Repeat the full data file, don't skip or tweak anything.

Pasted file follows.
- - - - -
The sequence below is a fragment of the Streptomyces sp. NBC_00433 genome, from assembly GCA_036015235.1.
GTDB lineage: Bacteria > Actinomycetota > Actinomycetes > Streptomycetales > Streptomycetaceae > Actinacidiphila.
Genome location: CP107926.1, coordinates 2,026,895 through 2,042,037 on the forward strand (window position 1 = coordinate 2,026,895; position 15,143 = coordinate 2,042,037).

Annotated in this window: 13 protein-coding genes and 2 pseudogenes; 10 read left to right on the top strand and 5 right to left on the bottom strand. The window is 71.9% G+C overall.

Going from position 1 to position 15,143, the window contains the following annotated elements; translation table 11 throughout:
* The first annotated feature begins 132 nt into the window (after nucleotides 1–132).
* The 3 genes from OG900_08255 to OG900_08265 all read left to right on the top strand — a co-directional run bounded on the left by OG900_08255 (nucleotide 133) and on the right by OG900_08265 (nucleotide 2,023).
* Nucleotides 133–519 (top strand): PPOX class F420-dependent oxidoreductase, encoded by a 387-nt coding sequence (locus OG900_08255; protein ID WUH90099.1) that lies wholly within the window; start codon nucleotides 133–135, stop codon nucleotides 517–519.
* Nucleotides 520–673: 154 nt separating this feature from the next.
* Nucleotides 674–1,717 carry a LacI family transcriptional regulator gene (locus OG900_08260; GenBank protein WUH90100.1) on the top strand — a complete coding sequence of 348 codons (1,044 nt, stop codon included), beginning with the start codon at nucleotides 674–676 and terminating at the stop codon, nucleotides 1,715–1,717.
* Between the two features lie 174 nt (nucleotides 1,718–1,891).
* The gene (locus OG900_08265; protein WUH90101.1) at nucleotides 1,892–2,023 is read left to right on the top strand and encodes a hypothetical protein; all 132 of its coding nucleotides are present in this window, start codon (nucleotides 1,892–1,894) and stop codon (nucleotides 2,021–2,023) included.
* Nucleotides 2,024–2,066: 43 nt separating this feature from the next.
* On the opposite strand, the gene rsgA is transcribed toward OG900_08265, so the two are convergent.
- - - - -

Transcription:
The sequence below is a fragment of the Streptomyces sp. NBC_00433 genome, from assembly GCA_036015235.1.
GTDB lineage: Bacteria > Actinomycetota > Actinomycetes > Streptomycetales > Streptomycetaceae > Actinacidiphila.
Genome location: CP107926.1, coordinates 2,026,895 through 2,042,037 on the forward strand (window position 1 = coordinate 2,026,895; position 15,143 = coordinate 2,042,037).

Annotated in this window: 13 protein-coding genes and 2 pseudogenes; 10 read left to right on the top strand and 5 right to left on the bottom strand. The window is 71.9% G+C overall.

Going from position 1 to position 15,143, the window contains the following annotated elements; translation table 11 throughout:
* The first annotated feature begins 132 nt into the window (after nucleotides 1–132).
* The 3 genes from OG900_08255 to OG900_08265 all read left to right on the top strand — a co-directional run bounded on the left by OG900_08255 (nucleotide 133) and on the right by OG900_08265 (nucleotide 2,023).
* Nucleotides 133–519 (top strand): PPOX class F420-dependent oxidoreductase, encoded by a 387-nt coding sequence (locus OG900_08255; protein ID WUH90099.1) that lies wholly within the window; start codon nucleotides 133–135, stop codon nucleotides 517–519.
* Nucleotides 520–673: 154 nt separating this feature from the next.
* Nucleotides 674–1,717 carry a LacI family transcriptional regulator gene (locus OG900_08260; GenBank protein WUH90100.1) on the top strand — a complete coding sequence of 348 codons (1,044 nt, stop codon included), beginning with the start codon at nucleotides 674–676 and terminating at the stop codon, nucleotides 1,715–1,717.
* Between the two features lie 174 nt (nucleotides 1,718–1,891).
* The gene (locus OG900_08265; protein WUH90101.1) at nucleotides 1,892–2,023 is read left to right on the top strand and encodes a hypothetical protein; all 132 of its coding nucleotides are present in this window, start codon (nucleotides 1,892–1,894) and stop codon (nucleotides 2,021–2,023) included.
* Nucleotides 2,024–2,066: 43 nt separating this feature from the next.
* On the opposite strand, the gene rsgA is transcribed toward OG900_08265, so the two are convergent.